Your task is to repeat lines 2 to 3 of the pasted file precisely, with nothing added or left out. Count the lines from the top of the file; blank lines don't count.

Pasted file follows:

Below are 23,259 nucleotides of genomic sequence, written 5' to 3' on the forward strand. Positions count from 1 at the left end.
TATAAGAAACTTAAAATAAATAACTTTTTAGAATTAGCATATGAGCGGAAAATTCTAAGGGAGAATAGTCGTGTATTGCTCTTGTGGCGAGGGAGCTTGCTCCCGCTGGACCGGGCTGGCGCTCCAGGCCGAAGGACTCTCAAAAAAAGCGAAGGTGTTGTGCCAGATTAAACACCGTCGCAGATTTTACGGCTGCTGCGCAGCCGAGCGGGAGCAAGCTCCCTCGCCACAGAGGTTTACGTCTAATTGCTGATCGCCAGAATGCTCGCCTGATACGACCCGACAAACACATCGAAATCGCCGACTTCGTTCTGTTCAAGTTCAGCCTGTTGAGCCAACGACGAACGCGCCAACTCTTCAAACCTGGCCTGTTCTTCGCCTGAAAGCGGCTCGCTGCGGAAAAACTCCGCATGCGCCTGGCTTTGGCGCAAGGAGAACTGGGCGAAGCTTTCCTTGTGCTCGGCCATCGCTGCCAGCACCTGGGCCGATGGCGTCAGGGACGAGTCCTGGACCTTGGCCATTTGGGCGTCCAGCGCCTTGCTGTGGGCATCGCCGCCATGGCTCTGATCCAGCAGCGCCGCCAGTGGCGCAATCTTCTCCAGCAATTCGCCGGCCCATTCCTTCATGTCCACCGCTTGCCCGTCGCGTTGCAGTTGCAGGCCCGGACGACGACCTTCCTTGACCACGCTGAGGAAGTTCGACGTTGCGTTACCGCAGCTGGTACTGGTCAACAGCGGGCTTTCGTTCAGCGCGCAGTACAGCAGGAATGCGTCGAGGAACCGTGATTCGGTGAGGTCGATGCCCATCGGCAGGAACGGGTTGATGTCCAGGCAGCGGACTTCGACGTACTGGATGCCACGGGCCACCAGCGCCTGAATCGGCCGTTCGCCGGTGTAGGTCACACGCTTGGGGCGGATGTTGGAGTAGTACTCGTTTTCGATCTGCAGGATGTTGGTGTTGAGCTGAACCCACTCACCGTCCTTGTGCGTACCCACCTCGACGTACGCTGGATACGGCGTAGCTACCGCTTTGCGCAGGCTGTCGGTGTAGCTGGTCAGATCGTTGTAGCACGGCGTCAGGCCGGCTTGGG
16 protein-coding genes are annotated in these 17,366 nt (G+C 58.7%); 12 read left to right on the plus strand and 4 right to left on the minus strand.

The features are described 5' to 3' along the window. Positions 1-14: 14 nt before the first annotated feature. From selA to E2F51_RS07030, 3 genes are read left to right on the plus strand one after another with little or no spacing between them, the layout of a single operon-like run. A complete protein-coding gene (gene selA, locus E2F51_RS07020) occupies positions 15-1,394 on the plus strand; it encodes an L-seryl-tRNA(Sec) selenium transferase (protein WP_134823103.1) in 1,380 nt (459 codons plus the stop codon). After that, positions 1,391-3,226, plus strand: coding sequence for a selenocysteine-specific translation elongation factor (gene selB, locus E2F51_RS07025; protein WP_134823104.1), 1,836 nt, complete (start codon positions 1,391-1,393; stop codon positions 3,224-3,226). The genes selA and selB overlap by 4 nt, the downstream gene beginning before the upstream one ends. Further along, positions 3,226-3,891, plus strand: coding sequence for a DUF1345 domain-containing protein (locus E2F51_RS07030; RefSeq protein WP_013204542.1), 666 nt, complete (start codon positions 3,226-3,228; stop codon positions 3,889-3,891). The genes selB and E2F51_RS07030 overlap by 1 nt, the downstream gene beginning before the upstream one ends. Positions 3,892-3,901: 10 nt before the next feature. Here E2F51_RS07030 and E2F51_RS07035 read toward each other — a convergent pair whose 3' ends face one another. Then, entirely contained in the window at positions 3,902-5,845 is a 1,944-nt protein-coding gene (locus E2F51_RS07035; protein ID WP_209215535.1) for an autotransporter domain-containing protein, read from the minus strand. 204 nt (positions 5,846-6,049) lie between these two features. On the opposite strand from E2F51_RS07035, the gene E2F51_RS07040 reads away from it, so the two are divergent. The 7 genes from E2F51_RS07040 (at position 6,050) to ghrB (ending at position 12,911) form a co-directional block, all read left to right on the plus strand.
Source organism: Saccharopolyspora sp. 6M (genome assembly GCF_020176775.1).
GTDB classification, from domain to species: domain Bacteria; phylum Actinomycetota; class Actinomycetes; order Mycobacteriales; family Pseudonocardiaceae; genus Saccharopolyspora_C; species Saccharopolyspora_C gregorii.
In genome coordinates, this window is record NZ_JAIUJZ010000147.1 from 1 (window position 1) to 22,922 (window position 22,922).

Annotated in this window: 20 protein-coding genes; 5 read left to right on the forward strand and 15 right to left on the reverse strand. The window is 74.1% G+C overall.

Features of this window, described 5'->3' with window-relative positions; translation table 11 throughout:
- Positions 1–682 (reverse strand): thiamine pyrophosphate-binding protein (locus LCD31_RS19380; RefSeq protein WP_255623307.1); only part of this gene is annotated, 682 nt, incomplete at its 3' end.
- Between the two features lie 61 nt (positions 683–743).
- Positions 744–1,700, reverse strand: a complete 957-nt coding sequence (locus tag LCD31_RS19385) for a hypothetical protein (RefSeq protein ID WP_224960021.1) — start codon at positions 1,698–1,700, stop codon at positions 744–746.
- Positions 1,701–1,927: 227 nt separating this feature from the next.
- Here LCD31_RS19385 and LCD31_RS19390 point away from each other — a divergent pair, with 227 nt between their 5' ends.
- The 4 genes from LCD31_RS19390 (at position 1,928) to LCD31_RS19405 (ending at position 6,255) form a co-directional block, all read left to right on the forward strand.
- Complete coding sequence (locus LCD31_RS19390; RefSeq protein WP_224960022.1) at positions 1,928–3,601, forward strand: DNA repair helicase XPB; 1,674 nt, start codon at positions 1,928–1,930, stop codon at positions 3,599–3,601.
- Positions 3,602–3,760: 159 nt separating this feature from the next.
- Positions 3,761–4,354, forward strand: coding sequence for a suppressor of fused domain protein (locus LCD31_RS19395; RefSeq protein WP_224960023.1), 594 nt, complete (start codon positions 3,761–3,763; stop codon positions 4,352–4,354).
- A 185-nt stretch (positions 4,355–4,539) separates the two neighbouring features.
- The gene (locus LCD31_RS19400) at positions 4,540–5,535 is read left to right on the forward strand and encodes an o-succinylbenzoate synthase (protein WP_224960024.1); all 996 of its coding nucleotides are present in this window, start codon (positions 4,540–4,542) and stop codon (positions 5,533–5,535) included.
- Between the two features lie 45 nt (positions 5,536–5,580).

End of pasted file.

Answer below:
TATAAGAAACTTAAAATAAATAACTTTTTAGAATTAGCATATGAGCGGAAAATTCTAAGGGAGAATAGTCGTGTATTGCTCTTGTGGCGAGGGAGCTTGCTCCCGCTGGACCGGGCTGGCGCTCCAGGCCGAAGGACTCTCAAAAAAAGCGAAGGTGTTGTGCCAGATTAAACACCGTCGCAGATTTTACGGCTGCTGCGCAGCCGAGCGGGAGCAAGCTCCCTCGCCACAGAGGTTTACGTCTAATTGCTGATCGCCAGAATGCTCGCCTGATACGACCCGACAAACACATCGAAATCGCCGACTTCGTTCTGTTCAAGTTCAGCCTGTTGAGCCAACGACGAACGCGCCAACTCTTCAAACCTGGCCTGTTCTTCGCCTGAAAGCGGCTCGCTGCGGAAAAACTCCGCATGCGCCTGGCTTTGGCGCAAGGAGAACTGGGCGAAGCTTTCCTTGTGCTCGGCCATCGCTGCCAGCACCTGGGCCGATGGCGTCAGGGACGAGTCCTGGACCTTGGCCATTTGGGCGTCCAGCGCCTTGCTGTGGGCATCGCCGCCATGGCTCTGATCCAGCAGCGCCGCCAGTGGCGCAATCTTCTCCAGCAATTCGCCGGCCCATTCCTTCATGTCCACCGCTTGCCCGTCGCGTTGCAGTTGCAGGCCCGGACGACGACCTTCCTTGACCACGCTGAGGAAGTTCGACGTTGCGTTACCGCAGCTGGTACTGGTCAACAGCGGGCTTTCGTTCAGCGCGCAGTACAGCAGGAATGCGTCGAGGAACCGTGATTCGGTGAGGTCGATGCCCATCGGCAGGAACGGGTTGATGTCCAGGCAGCGGACTTCGACGTACTGGATGCCACGGGCCACCAGCGCCTGAATCGGCCGTTCGCCGGTGTAGGTCACACGCTTGGGGCGGATGTTGGAGTAGTACTCGTTTTCGATCTGCAGGATGTTGGTGTTGAGCTGAACCCACTCACCGTCCTTGTGCGTACCCACCTCGACGTACGCTGGATACGGCGTAGCTACCGCTTTGCGCAGGCTGTCGGTGTAGCTGGTCAGATCGTTGTAGCACGGCGTCAGGCCGGCTTGGG
16 protein-coding genes are annotated in these 17,366 nt (G+C 58.7%); 12 read left to right on the plus strand and 4 right to left on the minus strand.